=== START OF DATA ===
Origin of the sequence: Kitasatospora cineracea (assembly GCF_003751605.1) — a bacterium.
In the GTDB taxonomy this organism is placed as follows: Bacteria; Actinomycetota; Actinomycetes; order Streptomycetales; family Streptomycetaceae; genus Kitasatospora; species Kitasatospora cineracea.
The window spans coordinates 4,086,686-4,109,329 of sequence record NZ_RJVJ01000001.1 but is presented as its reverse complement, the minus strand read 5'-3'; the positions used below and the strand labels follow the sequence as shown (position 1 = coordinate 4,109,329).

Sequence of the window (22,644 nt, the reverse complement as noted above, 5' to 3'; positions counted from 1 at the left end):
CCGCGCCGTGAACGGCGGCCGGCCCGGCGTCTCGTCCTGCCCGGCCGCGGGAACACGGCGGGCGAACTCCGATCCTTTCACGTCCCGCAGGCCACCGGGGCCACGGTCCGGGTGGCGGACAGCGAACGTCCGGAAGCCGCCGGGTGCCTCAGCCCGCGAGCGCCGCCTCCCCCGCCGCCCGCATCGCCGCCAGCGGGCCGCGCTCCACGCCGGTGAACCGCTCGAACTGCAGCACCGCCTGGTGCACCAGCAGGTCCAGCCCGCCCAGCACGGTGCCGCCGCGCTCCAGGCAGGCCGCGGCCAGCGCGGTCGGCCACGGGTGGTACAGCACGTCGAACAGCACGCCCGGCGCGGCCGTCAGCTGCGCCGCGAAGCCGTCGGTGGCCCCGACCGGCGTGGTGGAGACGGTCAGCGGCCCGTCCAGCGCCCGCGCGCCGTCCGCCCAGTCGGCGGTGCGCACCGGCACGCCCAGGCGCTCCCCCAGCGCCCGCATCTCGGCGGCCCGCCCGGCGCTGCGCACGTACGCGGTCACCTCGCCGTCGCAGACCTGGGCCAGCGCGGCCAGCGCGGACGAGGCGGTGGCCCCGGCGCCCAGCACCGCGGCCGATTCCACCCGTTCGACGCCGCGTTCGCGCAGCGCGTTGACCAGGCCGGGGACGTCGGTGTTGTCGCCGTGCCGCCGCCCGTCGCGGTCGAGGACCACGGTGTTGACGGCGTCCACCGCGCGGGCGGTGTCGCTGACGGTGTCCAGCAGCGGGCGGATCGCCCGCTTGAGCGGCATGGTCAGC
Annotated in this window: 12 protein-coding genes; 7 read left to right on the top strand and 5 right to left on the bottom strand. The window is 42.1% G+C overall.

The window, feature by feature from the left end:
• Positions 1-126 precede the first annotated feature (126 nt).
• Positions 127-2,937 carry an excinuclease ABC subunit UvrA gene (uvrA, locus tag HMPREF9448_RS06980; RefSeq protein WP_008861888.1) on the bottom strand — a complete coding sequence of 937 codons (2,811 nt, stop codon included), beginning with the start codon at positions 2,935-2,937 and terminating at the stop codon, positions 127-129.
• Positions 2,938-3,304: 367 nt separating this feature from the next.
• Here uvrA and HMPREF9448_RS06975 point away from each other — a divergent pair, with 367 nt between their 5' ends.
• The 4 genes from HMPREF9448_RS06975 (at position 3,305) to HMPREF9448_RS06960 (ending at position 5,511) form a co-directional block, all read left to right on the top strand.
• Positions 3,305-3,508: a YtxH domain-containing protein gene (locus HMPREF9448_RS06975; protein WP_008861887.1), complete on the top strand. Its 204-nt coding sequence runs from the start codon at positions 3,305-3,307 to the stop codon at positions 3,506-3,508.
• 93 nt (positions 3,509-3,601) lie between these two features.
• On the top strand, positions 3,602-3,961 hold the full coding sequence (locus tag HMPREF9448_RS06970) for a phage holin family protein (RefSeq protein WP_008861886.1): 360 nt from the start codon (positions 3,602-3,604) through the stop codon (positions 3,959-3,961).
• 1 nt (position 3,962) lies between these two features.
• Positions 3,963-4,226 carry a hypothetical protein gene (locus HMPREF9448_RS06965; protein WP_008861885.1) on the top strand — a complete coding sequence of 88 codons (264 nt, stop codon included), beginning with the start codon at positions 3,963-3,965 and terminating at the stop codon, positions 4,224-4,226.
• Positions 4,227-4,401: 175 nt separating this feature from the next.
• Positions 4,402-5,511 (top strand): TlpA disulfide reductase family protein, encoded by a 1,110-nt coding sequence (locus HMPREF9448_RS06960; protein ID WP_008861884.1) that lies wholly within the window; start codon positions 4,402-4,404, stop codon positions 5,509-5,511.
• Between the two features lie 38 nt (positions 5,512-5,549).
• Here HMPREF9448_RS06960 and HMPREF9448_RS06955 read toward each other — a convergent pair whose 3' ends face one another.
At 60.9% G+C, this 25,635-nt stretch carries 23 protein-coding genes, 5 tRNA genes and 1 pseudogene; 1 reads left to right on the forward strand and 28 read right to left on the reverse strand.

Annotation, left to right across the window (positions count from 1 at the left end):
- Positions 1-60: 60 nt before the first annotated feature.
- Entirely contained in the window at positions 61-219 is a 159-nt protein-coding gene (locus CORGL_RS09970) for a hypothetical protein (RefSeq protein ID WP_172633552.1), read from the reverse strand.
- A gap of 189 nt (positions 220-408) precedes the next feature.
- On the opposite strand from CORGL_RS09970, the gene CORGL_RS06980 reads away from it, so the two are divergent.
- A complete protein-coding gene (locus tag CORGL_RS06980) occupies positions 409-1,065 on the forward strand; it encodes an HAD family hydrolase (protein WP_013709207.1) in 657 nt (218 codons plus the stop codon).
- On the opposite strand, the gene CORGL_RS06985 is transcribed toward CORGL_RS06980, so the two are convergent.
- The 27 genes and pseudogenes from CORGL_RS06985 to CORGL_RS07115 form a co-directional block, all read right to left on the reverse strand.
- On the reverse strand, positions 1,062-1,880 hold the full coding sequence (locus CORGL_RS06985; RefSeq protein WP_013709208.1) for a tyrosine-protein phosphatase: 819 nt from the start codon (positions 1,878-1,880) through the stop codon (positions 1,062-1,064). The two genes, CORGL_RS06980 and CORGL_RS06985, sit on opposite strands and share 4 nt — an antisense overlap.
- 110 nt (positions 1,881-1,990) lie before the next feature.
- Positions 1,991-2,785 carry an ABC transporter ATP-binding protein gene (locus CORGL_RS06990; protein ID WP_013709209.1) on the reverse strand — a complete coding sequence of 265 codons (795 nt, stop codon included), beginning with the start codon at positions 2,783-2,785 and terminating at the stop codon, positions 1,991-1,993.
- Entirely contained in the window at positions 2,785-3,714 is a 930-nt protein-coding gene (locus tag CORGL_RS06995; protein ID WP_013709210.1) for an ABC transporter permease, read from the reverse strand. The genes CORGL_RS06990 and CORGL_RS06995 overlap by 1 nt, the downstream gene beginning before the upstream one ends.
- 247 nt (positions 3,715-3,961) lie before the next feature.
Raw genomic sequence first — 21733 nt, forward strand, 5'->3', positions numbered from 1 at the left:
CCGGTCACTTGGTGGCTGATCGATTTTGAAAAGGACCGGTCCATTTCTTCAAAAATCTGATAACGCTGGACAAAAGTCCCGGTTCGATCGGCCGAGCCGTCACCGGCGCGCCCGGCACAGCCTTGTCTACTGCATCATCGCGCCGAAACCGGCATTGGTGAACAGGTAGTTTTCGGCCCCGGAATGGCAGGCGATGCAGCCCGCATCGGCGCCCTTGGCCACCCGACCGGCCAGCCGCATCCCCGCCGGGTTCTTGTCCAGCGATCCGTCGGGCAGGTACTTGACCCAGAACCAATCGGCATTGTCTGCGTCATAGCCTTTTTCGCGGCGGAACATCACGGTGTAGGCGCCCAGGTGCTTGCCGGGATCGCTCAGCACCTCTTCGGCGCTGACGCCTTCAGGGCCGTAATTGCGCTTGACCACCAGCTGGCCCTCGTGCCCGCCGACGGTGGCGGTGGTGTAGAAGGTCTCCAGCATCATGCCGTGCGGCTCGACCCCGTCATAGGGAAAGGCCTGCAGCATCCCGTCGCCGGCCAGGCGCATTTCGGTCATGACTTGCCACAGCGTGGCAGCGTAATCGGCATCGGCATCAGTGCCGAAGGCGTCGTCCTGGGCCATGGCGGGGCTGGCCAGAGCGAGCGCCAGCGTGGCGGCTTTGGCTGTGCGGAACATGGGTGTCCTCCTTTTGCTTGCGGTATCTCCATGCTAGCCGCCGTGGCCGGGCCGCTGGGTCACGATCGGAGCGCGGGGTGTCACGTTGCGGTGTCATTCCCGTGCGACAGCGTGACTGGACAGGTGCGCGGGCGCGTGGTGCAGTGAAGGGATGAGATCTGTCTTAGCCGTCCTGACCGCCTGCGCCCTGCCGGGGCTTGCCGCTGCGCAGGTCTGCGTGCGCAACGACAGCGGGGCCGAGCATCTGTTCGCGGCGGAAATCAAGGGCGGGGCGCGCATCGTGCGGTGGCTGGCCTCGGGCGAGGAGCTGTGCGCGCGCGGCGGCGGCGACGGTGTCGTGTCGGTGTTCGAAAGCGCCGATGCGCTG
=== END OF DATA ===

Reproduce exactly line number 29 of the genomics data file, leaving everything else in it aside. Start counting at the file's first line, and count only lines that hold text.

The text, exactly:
- On the opposite strand, the gene CORGL_RS06985 is transcribed toward CORGL_RS06980, so the two are convergent.